in reply to Complex Sort - using varying numbers of parameters

Hi !

This script should do what you want, specifically my_sort(), the rest is just to get a test environment.
use strict; sub my_sort { my $max_index = $#{@{$a->{Path}}} > $#{@{$b->{Path}}} ? $#{@{$a->{P +ath}}} : $#{@{$b->{Path}}}; for (0..$max_index) { my $r = $a->{Path}->[$_] <=> $b->{Path}->[$_]; return $r if $r; } return 0; } sub print_tree { my $tree = shift; for my $member (@$tree) { print join (' ', @{$member->{Path}})."\n"; } } my $input = <<EOF; 5 32 37 5 32 38 5 32 39 3 12 11 19 20 3 12 11 21 3 12 22 3 12 23 5 32 40 3 12 24 5 32 41 3 25 5 32 42 2 26 5 32 43 2 26 27 2 26 28 2 26 29 0 1 1 2 1 3 3 12 10 1 4 3 12 11 1 5 3 12 2 6 3 12 13 3 12 7 3 12 11 19 14 3 12 8 2 26 30 3 12 11 19 15 3 12 9 5 32 31 3 12 11 19 16 5 32 3 12 11 19 17 5 32 33 3 12 11 19 18 5 32 34 3 12 11 19 5 32 35 5 32 36 EOF # # prepare array of hashes # my @Tree; for (split "\n", $input) { my @a = split (' ', $_); push @Tree, {Path=>\@a}; } print "ORIGINAL:\n"; print_tree(\@Tree); my @Tree_sorted = sort my_sort @Tree; print "SORTED:\n"; print_tree(\@Tree_sorted);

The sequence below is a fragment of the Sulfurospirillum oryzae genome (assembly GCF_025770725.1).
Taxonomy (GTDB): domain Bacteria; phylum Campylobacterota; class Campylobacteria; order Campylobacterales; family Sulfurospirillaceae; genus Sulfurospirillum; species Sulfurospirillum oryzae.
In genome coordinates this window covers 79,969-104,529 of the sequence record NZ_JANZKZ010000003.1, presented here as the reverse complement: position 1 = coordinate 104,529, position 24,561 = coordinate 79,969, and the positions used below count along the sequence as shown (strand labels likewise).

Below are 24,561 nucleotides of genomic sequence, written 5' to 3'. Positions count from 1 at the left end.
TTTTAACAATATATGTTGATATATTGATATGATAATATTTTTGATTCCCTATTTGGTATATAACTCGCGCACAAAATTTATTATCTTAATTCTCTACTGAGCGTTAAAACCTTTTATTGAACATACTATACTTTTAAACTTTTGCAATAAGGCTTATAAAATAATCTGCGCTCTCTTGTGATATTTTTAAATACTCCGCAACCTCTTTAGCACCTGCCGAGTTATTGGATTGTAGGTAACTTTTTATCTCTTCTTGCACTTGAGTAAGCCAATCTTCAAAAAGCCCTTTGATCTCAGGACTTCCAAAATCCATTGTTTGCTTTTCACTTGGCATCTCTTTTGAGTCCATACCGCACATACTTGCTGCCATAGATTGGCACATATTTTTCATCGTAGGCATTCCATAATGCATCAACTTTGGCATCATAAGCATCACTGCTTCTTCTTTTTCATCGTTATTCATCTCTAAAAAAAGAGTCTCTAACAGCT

---- kurt

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Re: Re: Complex Sort - using varying numbers of parameters
by RMGir (Prior) on Jul 04, 2002 at 12:46 UTC
    The problem with doing it this way is that you're going to be running "my_sort" many many times, introducing a lot of overhead.

    That's what the Schwartzian Transform, GRT, or Orcish Maneuvre save you from; they only compute each key once.

    George_Sherston's original solution also avoided recomputing keys unnecessarily, by storing them in ->{Sort} beforehand.
    --
    Mike